Join our Mailing List

"I believe that to meet the challenges of our times, human beings will have to develop a greater sense of universal responsibility. It is the foundation for world peace."

Sitting Quietly, Doing Something

July 23, 2009

By Daniel Goleman, New York Times
July 16, 2009, 9:30 pm

I recently spent an evening with Yongey Mingyur Rinpoche, the Tibetan
lama who has been dubbed ?the happiest man in the world.? True, that
title has been bestowed upon at least a few extremely upbeat individuals
in recent times. But it is no exaggeration to say that Rinpoche is a
master of the art of well-being.

So how did he get that way? Apparently, the same way you get to Carnegie
Hall. Practice.

Courtesy of Crown Publishers Yongey Mingyur Rinpoche

I?ve had the pleasure of knowing Rinpoche a bit over the years, and
always found him in good cheer. This meeting was no different. When I
called him at his Manhattan hotel to arrange to get together before we
were to discuss his new book, ?Joyful Wisdom? at the 92nd St. Y, he told
me he was in the middle of a shower ? but not in the usual sense. The
shower, he told me, had run out of hot water midway. When he called the
front desk, he was told to wait several minutes and there would be more
hot water. In this situation, I probably would have been peeved. But as
Rinpoche told me this, he was laughing and laughing.

The only momentary glitch I?ve witnessed ? a few years back ? was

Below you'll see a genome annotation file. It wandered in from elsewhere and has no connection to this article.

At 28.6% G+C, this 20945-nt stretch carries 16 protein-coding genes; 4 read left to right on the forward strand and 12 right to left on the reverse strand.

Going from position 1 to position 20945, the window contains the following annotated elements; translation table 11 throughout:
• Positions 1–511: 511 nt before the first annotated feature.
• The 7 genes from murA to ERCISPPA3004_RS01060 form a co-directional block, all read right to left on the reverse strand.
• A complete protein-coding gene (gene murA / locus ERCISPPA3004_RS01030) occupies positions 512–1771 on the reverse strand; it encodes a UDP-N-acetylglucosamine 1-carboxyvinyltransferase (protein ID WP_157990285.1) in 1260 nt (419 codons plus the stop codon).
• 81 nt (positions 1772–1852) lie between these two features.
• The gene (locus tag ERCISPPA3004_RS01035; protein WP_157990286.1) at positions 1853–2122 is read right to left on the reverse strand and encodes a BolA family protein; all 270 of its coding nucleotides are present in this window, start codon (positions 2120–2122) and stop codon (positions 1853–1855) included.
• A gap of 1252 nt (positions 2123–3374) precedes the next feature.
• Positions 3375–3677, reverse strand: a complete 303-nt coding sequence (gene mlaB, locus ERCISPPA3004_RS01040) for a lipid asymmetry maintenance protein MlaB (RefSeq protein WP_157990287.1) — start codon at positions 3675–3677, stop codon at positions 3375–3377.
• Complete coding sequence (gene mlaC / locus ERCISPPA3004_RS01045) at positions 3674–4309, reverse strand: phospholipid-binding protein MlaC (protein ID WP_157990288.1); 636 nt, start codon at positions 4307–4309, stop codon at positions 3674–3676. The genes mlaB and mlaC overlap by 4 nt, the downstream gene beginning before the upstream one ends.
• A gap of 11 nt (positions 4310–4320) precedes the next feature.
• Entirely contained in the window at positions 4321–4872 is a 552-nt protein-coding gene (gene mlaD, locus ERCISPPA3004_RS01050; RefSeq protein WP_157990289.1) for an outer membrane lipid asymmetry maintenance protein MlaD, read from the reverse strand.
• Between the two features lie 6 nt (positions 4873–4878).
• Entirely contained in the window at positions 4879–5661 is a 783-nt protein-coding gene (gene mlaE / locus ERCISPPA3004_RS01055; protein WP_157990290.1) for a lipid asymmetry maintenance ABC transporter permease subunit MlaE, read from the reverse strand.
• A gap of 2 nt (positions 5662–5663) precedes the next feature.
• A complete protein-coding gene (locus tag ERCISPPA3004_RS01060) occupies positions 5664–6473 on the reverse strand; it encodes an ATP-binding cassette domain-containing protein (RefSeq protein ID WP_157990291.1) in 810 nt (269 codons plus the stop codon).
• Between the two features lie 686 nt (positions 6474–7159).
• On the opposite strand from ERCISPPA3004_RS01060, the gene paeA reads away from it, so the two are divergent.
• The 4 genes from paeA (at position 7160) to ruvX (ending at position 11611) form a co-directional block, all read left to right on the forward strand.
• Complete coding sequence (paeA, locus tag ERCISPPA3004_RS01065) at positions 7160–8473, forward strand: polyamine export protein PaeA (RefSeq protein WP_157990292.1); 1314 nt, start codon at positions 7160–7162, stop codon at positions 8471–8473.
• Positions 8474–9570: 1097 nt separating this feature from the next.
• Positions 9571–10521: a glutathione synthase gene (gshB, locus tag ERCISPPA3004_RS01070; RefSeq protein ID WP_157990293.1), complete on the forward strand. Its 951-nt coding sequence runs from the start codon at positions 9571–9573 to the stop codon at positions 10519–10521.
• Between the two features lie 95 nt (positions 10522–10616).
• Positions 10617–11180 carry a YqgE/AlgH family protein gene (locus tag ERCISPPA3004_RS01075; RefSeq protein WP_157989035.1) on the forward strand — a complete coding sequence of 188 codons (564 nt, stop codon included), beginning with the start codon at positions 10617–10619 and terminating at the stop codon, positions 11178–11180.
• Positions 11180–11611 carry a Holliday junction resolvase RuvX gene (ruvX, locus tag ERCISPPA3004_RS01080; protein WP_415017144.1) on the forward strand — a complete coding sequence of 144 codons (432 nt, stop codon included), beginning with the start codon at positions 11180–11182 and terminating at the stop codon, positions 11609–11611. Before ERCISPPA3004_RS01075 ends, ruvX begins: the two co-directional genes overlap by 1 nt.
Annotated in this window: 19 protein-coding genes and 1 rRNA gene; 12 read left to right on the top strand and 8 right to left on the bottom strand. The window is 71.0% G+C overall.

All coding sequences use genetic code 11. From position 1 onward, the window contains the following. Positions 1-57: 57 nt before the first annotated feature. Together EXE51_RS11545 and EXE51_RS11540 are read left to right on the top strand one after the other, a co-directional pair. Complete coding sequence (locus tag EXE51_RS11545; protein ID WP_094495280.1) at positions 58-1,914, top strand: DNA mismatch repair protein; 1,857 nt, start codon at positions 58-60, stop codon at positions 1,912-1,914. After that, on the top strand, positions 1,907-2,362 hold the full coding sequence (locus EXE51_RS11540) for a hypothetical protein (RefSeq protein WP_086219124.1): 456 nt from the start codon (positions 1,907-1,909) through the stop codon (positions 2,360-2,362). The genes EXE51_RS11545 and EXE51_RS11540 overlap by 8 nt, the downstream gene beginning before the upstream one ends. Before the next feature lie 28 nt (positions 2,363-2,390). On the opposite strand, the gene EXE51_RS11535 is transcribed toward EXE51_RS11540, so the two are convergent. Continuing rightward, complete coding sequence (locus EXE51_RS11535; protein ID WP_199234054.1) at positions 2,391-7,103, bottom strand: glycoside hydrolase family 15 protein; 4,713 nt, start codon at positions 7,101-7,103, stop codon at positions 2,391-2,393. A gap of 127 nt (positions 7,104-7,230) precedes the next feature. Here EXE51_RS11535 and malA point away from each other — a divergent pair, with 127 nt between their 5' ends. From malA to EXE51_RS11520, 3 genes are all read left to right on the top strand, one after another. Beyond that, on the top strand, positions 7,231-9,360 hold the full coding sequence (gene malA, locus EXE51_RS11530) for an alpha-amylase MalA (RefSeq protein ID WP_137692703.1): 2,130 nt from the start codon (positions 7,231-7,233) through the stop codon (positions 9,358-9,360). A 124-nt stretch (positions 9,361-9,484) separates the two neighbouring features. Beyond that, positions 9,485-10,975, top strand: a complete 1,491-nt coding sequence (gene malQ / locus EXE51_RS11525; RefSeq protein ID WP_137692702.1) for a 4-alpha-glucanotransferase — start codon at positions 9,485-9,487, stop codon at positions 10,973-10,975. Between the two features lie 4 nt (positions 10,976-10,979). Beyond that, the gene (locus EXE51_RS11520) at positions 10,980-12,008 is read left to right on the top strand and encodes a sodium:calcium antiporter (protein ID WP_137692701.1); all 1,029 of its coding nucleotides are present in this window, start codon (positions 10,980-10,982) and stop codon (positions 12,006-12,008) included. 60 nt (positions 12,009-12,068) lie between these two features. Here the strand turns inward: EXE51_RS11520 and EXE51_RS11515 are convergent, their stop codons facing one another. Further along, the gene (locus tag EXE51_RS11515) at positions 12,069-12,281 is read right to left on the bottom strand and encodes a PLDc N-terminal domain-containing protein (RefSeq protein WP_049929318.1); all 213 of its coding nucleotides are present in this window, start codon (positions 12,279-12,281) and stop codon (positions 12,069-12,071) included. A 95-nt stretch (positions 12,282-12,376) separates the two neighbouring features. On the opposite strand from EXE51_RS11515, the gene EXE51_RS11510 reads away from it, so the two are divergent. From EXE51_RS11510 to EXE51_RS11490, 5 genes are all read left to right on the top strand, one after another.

slapstick: he sat down in an office chair with a faulty seat that
suddenly plunged several inches with a thump. Once when this chair had
done the same to me I cursed and groused about it for a while. But
Rinpoche just frowned for a second ? and the next moment he was his
upbeat self again. Quickness of recovery time from upsets is one way
science takes the measure of a happy temperament.

While annoyances like these are hardly life?s greatest tests, handling
them gracefully takes a composure that few of us seem to have at our

Mingyur Rinpoche was not born into wealth and comfort. He spent his
earliest years in a remote Himalayan village lacking even the most basic
amenities. Nor was he a lucky winner in the genetic lottery for moods.
In his book he recounts being extremely anxious as a child in Nepal,
having had what a Manhattan psychiatrist would likely diagnose as panic
attacks, and how he cured himself of this chronic anxiety by making his
fears the focus of his meditation. He has had to earn his good cheer.

Rinpoche seems eclectic in studying paths to well-being, including
Western recipes. A few years ago, he attended a five-day meeting at the
Mind & Life Institute that brought together a group of neuroscientists
and the Dalai Lama to discuss ways to overcome destructive emotions. He
found that the Western scientific findings on emotions had much in
common with his own approach to cultivating well-being.

But when it comes to his own pursuit of happiness, Buddhist theory and
practice are Rinpoche?s chosen tools. He has done several years-long
meditation retreats, under the tutelage of some of the most renowned
Tibetan masters. Of course, what we mean by ?happiness? can be elusive,
what with the myriad varieties of good feeling running from ecstasy to